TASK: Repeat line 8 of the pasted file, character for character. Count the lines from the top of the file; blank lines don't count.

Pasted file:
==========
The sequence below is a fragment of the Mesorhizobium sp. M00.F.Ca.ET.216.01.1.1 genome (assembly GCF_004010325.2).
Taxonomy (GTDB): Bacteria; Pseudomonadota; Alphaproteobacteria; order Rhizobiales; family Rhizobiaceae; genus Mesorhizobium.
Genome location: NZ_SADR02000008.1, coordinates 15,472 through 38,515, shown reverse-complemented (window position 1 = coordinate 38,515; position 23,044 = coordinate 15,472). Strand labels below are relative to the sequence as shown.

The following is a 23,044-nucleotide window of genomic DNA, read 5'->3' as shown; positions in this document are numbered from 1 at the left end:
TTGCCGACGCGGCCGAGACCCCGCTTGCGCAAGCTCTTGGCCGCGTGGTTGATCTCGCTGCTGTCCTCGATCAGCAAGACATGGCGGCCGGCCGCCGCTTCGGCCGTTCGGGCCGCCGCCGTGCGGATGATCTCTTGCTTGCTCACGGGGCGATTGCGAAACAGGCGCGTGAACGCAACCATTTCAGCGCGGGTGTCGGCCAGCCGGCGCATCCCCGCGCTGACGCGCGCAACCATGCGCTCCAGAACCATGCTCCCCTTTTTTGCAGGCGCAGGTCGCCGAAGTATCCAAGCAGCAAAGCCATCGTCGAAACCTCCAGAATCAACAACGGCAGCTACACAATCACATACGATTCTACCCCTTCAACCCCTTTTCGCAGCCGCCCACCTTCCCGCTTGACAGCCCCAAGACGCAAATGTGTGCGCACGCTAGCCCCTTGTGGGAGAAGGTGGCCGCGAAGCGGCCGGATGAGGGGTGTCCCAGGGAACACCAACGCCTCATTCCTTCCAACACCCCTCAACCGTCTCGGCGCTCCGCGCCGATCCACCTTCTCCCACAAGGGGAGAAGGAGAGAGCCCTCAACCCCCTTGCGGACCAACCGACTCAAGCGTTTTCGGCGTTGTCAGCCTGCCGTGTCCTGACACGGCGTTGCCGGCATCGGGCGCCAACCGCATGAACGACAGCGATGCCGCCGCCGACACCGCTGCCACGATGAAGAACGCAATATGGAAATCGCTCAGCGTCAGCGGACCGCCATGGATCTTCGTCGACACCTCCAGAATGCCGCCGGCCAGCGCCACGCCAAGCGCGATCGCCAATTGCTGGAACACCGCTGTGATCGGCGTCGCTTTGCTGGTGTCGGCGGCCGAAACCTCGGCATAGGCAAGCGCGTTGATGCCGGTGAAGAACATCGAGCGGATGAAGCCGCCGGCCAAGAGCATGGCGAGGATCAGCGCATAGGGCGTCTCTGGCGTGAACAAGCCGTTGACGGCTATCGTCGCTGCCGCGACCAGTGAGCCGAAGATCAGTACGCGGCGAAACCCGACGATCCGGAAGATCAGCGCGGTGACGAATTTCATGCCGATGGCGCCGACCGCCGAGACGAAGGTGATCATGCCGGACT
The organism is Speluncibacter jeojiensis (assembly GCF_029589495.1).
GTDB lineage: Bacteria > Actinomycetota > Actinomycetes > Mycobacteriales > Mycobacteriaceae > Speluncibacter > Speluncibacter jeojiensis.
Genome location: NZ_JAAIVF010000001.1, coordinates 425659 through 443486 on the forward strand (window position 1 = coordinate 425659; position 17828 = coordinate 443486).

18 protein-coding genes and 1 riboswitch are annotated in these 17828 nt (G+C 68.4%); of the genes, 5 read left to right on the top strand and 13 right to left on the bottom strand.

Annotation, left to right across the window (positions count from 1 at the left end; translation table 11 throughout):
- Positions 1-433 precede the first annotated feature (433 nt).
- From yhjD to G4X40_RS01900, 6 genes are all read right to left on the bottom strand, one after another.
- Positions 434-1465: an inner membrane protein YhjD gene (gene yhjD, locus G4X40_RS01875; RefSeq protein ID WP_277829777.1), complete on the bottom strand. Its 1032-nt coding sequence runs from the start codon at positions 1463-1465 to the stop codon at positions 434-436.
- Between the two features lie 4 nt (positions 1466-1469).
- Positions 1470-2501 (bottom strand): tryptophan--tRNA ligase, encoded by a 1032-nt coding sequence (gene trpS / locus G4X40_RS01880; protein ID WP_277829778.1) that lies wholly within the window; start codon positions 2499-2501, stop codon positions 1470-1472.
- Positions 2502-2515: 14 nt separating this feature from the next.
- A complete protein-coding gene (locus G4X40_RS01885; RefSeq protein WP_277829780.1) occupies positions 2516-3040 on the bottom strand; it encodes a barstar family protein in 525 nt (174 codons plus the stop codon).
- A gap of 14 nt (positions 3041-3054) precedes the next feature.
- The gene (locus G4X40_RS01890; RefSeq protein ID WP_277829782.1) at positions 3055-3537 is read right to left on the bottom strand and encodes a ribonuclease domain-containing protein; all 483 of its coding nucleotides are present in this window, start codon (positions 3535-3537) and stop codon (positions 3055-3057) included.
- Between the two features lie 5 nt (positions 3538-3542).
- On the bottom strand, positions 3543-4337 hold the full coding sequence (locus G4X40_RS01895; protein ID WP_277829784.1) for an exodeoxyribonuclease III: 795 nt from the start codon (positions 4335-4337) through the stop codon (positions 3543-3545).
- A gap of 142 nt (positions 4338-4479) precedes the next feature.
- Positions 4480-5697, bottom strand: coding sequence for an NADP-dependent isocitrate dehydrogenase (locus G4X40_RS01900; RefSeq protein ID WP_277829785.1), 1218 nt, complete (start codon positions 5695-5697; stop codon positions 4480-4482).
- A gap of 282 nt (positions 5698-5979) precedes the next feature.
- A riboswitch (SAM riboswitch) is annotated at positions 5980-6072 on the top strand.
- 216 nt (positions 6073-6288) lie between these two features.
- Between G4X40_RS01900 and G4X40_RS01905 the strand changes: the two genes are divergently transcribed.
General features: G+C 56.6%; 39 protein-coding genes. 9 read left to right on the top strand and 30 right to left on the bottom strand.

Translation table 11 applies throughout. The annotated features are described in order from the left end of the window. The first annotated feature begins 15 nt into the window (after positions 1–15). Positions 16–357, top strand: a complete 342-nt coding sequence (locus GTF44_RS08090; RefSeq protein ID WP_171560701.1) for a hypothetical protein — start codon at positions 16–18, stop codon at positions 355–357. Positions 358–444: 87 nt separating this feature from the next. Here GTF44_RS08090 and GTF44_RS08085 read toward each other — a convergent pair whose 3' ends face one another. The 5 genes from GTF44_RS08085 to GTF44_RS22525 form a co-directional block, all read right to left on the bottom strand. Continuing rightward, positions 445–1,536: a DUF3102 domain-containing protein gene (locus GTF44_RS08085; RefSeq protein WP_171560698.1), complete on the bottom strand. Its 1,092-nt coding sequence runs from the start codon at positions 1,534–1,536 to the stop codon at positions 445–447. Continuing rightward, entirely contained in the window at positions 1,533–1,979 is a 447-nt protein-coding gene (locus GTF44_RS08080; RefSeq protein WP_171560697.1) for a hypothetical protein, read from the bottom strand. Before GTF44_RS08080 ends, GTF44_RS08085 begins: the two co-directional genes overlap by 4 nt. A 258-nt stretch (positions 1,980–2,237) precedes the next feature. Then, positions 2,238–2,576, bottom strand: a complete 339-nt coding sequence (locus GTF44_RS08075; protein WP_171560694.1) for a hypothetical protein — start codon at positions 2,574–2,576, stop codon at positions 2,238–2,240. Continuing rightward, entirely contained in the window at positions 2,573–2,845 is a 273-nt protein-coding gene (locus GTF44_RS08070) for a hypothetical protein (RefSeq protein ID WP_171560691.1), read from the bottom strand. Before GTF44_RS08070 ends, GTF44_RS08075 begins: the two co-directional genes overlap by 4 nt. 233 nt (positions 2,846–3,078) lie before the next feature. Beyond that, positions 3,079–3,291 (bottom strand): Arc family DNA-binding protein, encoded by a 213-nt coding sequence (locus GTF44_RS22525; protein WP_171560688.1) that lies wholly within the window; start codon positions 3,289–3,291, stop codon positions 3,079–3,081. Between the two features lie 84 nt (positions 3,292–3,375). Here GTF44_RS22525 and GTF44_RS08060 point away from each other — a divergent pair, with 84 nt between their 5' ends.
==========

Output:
Genome location: NZ_JAAIVF010000001.1, coordinates 425659 through 443486 on the forward strand (window position 1 = coordinate 425659; position 17828 = coordinate 443486).